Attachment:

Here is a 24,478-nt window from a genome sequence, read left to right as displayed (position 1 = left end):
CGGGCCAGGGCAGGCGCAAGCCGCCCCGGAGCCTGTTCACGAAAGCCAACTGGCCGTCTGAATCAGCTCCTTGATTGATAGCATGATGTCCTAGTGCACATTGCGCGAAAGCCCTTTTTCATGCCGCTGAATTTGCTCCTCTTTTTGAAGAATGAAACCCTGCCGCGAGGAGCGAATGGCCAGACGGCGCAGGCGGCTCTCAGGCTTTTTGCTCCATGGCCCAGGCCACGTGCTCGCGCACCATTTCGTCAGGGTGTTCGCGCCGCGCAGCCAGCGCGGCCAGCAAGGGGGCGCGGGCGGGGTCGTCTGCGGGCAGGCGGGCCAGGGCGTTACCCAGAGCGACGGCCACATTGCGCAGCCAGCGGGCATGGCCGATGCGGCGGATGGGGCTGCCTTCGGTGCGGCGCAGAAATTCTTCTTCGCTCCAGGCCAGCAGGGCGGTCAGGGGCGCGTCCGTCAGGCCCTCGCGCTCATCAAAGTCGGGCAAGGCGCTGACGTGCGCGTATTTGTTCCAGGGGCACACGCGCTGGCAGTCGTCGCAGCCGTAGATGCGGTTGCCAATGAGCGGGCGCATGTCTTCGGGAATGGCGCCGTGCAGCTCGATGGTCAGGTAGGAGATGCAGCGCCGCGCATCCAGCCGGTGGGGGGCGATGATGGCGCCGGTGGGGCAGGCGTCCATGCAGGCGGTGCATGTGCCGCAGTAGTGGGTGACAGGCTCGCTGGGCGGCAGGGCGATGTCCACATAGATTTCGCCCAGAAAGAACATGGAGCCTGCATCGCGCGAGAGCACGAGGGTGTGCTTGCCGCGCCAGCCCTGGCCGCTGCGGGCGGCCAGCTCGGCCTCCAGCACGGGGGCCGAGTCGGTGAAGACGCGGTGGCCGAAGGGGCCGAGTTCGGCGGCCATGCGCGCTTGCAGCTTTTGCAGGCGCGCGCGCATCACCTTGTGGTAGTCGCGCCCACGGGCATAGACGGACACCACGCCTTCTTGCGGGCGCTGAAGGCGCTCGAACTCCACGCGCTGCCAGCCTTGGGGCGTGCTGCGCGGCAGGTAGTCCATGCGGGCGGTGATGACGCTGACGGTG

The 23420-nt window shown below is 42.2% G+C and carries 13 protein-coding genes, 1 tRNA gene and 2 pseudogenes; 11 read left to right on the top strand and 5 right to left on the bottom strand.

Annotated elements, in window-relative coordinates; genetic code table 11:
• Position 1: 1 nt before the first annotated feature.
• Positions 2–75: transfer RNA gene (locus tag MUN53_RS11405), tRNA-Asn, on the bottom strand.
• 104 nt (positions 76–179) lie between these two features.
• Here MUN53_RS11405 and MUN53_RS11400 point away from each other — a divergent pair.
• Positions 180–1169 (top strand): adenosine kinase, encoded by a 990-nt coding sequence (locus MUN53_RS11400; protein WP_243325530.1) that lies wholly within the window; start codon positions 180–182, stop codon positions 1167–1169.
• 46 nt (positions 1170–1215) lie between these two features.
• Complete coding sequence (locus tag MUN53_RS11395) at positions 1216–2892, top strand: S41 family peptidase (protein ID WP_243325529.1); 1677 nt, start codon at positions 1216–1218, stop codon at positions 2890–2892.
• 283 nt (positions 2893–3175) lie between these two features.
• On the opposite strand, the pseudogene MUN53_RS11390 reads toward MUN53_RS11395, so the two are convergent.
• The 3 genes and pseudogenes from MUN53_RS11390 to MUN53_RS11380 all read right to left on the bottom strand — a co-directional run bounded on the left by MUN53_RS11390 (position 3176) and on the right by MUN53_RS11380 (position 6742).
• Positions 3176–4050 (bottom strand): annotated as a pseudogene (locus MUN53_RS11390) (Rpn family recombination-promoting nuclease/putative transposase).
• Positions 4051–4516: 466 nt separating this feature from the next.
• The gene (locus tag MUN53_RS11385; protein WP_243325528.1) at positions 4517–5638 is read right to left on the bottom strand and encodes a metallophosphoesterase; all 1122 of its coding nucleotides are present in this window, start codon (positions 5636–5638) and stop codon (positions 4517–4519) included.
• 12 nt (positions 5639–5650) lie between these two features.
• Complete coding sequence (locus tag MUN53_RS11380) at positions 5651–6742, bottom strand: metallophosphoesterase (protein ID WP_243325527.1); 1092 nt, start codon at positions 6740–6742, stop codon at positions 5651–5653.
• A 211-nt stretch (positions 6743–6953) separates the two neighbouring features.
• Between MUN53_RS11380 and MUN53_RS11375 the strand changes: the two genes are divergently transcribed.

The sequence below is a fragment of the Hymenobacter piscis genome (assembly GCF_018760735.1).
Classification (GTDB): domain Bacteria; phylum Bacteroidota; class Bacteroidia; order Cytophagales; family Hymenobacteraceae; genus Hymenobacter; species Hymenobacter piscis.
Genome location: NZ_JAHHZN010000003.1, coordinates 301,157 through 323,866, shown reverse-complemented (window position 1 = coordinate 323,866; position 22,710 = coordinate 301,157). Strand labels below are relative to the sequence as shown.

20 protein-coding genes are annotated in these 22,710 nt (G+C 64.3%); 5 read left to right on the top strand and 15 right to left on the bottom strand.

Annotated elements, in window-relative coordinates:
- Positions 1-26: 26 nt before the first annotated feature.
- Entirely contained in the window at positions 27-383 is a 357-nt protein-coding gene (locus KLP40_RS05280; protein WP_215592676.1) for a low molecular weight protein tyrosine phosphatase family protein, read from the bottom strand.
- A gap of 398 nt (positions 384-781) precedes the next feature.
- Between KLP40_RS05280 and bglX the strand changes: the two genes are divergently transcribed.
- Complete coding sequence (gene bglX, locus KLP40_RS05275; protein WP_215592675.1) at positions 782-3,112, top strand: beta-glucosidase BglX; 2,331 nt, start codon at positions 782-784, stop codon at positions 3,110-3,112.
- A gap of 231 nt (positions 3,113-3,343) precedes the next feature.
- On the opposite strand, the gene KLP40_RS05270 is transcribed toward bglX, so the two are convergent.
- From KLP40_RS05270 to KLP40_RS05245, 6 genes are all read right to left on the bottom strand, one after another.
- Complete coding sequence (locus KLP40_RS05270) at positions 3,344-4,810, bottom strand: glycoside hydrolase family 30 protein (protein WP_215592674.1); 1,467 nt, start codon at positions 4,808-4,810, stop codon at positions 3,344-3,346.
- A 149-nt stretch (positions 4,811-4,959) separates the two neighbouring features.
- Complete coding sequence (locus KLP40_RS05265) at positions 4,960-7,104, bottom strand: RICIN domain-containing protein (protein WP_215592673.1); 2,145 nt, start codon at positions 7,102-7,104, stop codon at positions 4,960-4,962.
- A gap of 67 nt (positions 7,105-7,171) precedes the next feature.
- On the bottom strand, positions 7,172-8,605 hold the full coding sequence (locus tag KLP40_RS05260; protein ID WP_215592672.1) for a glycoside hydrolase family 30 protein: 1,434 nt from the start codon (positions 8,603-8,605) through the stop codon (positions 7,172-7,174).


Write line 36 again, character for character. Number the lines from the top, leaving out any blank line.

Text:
- A 149-nt stretch (positions 4,811-4,959) separates the two neighbouring features.